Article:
Modern Conveniences

As time marches on, the simple things in life get more and more convenient. At least if you live in the “first world”, especially in a city like San Francisco.

Yes, this will be a post about the extreme amount of laziness that one can partake in if you can afford it. No, I don’t think I’m entitled to it. I worked for it, I can live without it, but you can be damned sure I’m going to enjoy it when I can. They say that money doesn’t buy happiness, but I say that money absolutely buys convenience.

To give you an idea of the things that I have available to me at my fingertips in this day and age, in this city:

  • My dry cleaning is picked up from a locker in my building, taken to a facility somewhere else in the city, and returned to a locker in my building a couple of days later. I don’t have to go to a dry cleaner, much less iron my own clothes — no one would want to see the outcome of that endeavor. Thanks LaundryLocker!
  • I had Chinese food delivered for dinner last night from a place that doesn’t do delivery! I punch in our order in an app, and some dude on a scooter goes to the restaurant to order for me, wait for the food to be ready, and then drives it on over to me. Thanks Postmates!
  • A personal stylist in Chicago picked out some new clothes for me, based on my measurements, boxed them up, and shipped them out to me to try on. I keep what I like, I return what I don’t want or doesn’t fit, and I only get charged for the things I keep. Thanks TrunkClub!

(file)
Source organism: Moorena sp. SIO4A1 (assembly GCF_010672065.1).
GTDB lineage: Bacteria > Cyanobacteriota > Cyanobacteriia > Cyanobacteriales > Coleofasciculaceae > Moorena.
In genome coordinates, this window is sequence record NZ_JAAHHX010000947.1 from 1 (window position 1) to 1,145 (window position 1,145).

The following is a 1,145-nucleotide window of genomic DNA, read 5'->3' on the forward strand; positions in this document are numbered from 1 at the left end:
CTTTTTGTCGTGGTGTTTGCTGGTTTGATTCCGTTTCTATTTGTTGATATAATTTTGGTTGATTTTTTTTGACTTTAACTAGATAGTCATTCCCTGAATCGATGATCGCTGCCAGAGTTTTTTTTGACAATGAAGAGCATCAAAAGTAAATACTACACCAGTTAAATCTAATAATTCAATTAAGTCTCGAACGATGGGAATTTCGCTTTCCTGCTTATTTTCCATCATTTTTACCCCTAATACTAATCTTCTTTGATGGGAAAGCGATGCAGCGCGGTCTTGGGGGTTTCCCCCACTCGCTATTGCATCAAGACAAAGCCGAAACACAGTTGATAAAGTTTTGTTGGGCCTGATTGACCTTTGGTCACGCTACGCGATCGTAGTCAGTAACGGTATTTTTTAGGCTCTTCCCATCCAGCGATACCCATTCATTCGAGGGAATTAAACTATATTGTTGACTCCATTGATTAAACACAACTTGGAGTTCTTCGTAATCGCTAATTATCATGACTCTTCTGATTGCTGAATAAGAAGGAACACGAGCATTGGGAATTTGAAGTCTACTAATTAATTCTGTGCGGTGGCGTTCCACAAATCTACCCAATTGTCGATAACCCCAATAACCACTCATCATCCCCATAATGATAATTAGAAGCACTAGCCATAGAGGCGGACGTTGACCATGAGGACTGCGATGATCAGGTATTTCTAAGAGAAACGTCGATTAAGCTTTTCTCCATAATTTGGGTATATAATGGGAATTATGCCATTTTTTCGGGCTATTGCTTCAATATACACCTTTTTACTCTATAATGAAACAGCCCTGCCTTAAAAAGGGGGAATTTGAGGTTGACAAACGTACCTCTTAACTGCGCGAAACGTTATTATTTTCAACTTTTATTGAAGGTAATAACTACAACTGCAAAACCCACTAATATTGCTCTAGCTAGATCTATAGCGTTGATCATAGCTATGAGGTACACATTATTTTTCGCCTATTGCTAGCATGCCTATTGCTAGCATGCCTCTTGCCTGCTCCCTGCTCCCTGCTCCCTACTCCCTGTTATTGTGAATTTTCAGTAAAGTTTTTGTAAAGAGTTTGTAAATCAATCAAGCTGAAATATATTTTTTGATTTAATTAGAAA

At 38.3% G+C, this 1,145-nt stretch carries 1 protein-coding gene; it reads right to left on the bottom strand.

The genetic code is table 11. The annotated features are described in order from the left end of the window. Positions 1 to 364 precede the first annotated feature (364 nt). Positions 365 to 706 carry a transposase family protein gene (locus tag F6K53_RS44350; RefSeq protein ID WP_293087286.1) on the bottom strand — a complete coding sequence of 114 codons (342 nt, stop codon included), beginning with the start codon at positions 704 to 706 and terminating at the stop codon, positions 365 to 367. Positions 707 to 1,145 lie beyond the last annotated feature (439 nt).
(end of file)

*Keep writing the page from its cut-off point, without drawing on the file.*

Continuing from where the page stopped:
• I received a couple of checks in the mail. I deposited them into my bank account using my phone, without having to go to an ATM or a bank branch. Thanks WellsFargo mobile app!
  • I did leave the apartment, driving around San Francisco for some things my wife had to take care of today. Whenever we needed to park on the street, I didn’t need to scrounge around for quarters for the parking meters. I was able to pay for my parking meters just by punching a bunch of numbers into my phone. Thanks PayByPhone!

That’s just in the past 24 hours. And that’s just barely scratching the surface of what’s available to me.

We truly live in an amazing time for being lazy, and I for one am grateful for it.

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3 comments

  1. That wasn’t really a question 😉 For people like us, some of the time it is a very good thing, for others it is not a good thing, but more importantly the services you describe I can see are very good, but there are many services out there that are not good. They encourage laziness, they encourage people not to interact, they put good people and services out of business ultimately reducing the choice and quality. For example never forget the members of the human race are social beasts so things that encourage people not to interact with the rest of society will ultimately feed the demise of many… This for example is the two edged sword of social media like Facebook… another rather handy app to allow people to stay in touch with friends from afar… This is great for people like you and I, you being in San Francisco and me being on a little island in Malta.. but I have seen this technology of ours used between two people in the same room.. sitting there all quietly with no one else around, just texting each other.

    I personally, being one of those that can afford to have the little devices and gadgets, have spent the last two weeks where I went out of my house only once because I didn’t need to otherwise.. Yes I love it, I can work at my desk, I can order food, drink, do the shopping etc, but I have no interaction with anyone else face to face except my with my girlfriend, whom is currently in the final stages of a Uni course and therefore I have only seen her on that one occasion I went out (she doesn’t live with me)… That cannot be healthy…

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